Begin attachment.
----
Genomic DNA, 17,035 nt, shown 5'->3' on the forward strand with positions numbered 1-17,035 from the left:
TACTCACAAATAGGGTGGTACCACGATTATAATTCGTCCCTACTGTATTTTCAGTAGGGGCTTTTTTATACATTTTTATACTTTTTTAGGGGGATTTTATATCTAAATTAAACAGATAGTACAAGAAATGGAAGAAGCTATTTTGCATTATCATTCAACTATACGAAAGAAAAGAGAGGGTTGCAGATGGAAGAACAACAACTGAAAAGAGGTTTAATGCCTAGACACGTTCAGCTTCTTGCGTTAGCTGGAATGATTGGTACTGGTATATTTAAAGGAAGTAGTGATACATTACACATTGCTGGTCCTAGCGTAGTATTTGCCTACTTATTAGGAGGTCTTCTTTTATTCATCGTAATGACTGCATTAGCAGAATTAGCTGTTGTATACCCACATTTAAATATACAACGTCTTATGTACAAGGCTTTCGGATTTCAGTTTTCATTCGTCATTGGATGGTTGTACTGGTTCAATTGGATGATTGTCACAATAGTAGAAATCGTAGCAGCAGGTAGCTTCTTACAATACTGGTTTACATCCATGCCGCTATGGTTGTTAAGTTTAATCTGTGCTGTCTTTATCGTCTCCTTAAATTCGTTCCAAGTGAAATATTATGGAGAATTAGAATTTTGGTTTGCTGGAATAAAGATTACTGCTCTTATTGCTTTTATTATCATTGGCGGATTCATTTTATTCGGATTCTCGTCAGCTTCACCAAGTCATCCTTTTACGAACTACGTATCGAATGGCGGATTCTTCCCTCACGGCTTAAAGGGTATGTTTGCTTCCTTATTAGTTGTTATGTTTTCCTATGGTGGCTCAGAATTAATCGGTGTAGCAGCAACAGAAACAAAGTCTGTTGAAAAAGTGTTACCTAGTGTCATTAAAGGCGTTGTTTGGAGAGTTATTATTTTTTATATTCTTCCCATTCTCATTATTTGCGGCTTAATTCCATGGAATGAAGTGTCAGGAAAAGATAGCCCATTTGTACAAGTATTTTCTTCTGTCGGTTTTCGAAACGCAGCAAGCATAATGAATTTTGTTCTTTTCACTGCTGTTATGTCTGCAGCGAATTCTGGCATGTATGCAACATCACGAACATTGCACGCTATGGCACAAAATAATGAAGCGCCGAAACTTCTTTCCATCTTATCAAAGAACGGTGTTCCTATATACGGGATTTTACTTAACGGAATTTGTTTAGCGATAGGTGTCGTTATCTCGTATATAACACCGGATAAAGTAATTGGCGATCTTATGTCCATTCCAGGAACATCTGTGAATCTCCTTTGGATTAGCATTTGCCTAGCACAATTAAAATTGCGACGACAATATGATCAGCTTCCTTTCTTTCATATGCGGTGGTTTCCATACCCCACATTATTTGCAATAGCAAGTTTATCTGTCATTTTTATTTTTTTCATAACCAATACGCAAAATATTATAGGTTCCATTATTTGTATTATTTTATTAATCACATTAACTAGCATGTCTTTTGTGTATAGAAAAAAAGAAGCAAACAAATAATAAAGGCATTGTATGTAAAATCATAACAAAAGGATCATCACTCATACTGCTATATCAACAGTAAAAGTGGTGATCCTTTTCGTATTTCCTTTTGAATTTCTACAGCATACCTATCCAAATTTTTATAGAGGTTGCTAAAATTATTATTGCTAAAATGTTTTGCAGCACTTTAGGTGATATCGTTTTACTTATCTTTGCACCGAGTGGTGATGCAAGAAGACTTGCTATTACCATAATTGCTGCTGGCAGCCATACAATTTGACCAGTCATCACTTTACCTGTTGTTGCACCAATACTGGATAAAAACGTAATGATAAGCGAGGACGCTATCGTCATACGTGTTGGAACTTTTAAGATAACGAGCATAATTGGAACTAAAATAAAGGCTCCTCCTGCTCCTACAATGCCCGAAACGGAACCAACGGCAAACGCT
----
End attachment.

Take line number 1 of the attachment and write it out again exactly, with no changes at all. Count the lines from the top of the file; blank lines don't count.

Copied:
Genomic DNA, 17,035 nt, shown 5'->3' on the forward strand with positions numbered 1-17,035 from the left: